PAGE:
Over the years, countless people have told me why they want to lose weight. It all boils down to one reason: “I want to feel better.” Physically as well as mentally, they want to feel better. We all do! That is our motive to do anything in life: to feel better in some way. Now that you can stop trying to burn more and more calories, you are free from trying to use all kinds of gimmicky, exhausting exercise programs to get “results.” 

You don’t have to talk yourself into doing exercises that makes you feel worse so someday you can feel better. You are now free to work with your body and brain to design exercise in the way that leaves you feeling better every day!

Whole-person Health Weight Loss Case Study

The Myth of Exercise and Weight Loss

Diane* came into the hospital-based weight clinic, excited to get on the scale. The past month, she had changed her diet and started exercising twice a day for 30 minutes. Tears welled up in her eyes as she read the number – UP three pounds in three weeks! “How could that be??  I have been doing everything I am supposed to be doing?” Based on calculations of calories in and calories out, Diane should have lost weight. She felt betrayed by the scale and by her body.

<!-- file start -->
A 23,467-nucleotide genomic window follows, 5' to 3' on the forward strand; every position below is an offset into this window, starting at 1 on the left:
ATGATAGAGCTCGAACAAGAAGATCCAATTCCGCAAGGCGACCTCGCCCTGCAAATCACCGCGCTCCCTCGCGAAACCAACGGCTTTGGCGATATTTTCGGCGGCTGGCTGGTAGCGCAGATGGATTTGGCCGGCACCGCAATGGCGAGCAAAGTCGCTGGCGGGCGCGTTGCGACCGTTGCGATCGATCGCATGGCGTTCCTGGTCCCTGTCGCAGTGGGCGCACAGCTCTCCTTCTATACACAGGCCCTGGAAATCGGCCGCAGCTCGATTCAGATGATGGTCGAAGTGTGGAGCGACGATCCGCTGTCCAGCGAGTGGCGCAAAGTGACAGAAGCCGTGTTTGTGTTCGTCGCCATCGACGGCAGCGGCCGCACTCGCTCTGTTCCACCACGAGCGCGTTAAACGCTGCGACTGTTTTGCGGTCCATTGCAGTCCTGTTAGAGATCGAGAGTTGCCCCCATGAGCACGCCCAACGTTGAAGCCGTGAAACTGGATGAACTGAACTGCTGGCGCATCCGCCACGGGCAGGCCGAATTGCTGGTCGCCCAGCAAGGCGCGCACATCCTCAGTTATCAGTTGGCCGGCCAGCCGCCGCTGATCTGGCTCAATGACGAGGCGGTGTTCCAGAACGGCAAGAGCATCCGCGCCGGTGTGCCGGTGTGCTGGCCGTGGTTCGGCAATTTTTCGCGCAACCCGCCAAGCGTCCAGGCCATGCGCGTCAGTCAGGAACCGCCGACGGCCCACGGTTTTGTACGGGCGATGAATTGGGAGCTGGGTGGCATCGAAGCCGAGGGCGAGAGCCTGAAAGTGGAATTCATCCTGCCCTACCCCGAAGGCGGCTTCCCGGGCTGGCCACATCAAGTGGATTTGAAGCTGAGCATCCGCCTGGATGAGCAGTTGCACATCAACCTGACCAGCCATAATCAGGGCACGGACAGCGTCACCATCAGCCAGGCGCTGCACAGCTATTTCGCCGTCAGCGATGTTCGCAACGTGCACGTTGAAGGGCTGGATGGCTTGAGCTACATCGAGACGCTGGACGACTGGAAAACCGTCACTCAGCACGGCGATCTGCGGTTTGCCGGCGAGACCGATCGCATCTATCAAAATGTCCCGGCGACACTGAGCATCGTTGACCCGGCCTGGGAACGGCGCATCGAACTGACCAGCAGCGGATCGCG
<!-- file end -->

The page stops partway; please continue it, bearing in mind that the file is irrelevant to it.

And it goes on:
I asked how she was feeling. She said, “Exhausted!” She is a single mom of a four-year-old and works from 5:30 a.m. to 11:30 p.m. seven days a week. During the five hours she can sleep, she sleeps well, but it is still only five hours a night. She does get some breaks during the day but those are spent with her son, housecleaning, and fitting in exercise. She was sleep-deprived, stressed and now feeling hopeless.